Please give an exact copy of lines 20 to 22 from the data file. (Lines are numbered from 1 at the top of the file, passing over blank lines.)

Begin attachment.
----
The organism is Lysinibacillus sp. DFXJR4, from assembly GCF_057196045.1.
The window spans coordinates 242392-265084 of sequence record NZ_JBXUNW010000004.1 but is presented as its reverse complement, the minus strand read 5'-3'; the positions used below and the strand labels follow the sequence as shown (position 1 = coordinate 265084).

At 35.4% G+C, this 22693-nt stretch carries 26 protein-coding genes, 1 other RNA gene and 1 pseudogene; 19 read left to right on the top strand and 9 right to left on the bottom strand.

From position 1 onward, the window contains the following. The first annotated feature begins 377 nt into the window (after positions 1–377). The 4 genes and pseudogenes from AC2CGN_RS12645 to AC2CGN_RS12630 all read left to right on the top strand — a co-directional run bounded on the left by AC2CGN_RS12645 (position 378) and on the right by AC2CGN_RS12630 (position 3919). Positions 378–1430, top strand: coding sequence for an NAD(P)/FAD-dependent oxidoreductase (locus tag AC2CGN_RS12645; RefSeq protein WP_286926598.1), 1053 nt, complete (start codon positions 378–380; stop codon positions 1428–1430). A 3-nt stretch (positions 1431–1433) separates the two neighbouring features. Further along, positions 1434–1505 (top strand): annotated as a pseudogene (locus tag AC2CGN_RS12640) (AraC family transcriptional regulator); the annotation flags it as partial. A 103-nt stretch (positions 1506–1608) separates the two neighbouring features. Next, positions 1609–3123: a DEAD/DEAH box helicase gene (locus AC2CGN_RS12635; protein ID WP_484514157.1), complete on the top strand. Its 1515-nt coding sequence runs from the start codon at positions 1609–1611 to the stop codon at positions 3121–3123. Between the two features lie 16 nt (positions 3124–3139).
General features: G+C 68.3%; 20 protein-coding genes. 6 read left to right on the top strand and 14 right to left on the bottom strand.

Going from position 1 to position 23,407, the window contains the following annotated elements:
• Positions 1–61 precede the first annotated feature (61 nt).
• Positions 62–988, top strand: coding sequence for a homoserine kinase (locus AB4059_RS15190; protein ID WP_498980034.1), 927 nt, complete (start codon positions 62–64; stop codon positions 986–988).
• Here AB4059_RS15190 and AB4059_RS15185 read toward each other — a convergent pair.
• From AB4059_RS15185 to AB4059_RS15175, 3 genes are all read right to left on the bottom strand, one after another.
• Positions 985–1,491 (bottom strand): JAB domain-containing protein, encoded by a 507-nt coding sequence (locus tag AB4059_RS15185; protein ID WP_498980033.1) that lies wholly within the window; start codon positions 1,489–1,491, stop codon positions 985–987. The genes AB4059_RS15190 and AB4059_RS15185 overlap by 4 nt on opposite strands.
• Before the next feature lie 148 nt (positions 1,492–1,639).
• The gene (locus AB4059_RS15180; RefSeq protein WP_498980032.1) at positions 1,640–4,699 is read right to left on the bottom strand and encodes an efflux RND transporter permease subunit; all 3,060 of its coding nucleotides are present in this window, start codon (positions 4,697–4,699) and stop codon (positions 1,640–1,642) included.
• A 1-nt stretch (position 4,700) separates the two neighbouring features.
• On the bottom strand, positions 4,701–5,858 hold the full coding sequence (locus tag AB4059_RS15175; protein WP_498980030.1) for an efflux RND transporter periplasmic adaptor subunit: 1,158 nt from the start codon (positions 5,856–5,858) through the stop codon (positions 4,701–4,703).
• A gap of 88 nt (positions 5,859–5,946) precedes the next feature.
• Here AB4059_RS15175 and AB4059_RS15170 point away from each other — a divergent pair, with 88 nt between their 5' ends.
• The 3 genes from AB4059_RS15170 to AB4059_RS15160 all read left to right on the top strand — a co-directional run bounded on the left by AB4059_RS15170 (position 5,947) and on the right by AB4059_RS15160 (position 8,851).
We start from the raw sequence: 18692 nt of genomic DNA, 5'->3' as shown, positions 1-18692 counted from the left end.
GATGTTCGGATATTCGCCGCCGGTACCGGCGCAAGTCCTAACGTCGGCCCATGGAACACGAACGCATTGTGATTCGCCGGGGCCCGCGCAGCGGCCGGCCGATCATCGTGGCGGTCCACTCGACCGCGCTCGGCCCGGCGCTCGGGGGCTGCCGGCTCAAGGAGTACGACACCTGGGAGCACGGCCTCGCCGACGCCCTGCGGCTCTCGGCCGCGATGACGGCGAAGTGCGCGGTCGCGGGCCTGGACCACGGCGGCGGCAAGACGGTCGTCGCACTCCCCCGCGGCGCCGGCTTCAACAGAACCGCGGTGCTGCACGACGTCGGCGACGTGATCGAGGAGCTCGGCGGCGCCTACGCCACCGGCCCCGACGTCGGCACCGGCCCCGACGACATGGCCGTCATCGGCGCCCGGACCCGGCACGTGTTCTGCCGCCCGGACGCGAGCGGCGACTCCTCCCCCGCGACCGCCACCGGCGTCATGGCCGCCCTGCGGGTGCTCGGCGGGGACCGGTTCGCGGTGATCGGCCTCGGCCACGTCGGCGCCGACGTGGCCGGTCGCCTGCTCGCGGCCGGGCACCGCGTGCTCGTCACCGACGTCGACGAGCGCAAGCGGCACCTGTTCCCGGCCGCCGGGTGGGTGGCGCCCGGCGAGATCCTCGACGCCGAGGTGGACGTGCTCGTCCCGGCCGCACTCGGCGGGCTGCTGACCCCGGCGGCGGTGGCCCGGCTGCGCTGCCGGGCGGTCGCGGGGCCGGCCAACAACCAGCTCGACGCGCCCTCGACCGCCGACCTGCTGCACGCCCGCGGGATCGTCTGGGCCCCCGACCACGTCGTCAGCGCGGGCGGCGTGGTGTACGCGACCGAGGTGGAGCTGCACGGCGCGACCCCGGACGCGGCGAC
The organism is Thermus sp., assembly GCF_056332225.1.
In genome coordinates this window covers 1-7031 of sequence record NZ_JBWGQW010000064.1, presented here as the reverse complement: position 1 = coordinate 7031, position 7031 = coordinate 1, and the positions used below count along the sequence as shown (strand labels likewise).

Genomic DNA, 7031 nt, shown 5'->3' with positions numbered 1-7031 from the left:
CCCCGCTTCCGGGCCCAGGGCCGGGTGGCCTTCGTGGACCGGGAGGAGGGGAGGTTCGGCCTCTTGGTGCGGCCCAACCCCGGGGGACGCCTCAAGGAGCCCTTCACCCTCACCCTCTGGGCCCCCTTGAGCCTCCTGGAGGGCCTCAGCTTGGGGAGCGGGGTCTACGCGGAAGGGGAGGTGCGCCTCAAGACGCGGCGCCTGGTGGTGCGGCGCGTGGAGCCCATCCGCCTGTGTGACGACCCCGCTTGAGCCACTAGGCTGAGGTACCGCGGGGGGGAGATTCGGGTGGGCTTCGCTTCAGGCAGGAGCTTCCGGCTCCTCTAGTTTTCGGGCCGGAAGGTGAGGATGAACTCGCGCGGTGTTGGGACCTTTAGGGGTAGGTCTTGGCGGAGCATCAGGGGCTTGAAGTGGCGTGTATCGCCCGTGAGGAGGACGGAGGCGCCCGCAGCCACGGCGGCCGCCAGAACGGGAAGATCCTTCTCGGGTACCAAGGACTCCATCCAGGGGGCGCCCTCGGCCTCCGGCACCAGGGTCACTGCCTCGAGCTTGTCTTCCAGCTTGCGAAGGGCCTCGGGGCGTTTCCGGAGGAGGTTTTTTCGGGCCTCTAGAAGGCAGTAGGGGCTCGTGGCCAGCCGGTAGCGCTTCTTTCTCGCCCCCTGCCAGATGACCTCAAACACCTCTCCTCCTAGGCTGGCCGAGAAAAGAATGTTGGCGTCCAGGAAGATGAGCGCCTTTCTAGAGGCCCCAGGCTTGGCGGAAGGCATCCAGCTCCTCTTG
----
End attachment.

GATGTTCGGATATTCGCCGCCGGTACCGGCGCAAGTCCTAACGTCGGCCCATGGAACACGAACGCATTGTGATTCGCCGGGGCCCGCGCAGCGGCCGGCCGATCATCGTGGCGGTCCACTCGACCGCGCTCGGCCCGGCGCTCGGGGGCTGCCGGCTCAAGGAGTACGACACCTGGGAGCACGGCCTCGCCGACGCCCTGCGGCTCTCGGCCGCGATGACGGCGAAGTGCGCGGTCGCGGGCCTGGACCACGGCGGCGGCAAGACGGTCGTCGCACTCCCCCGCGGCGCCGGCTTCAACAGAACCGCGGTGCTGCACGACGTCGGCGACGTGATCGAGGAGCTCGGCGGCGCCTACGCCACCGGCCCCGACGTCGGCACCGGCCCCGACGACATGGCCGTCATCGGCGCCCGGACCCGGCACGTGTTCTGCCGCCCGGACGCGAGCGGCGACTCCTCCCCCGCGACCGCCACCGGCGTCATGGCCGCCCTGCGGGTGCTCGGCGGGGACCGGTTCGCGGTGATCGGCCTCGGCCACGTCGGCGCCGACGTGGCCGGTCGCCTGCTCGCGGCCGGGCACCGCGTGCTCGTCACCGACGTCGACGAGCGCAAGCGGCACCTGTTCCCGGCCGCCGGGTGGGTGGCGCCCGGCGAGATCCTCGACGCCGAGGTGGACGTGCTCGTCCCGGCCGCACTCGGCGGGCTGCTGACCCCGGCGGCGGTGGCCCGGCTGCGCTGCCGGGCGGTCGCGGGGCCGGCCAACAACCAGCTCGACGCGCCCTCGACCGCCGACCTGCTGCACGCCCGCGGGATCGTCTGGGCCCCCGACCACGTCGTCAGCGCGGGCGGCGTGGTGTACGCGACCGAGGTGGAGCTGCACGGCGCGACCCCGGACGCGGCGAC
The organism is Thermus sp., assembly GCF_056332225.1.
In genome coordinates this window covers 1-7031 of sequence record NZ_JBWGQW010000064.1, presented here as the reverse complement: position 1 = coordinate 7031, position 7031 = coordinate 1, and the positions used below count along the sequence as shown (strand labels likewise).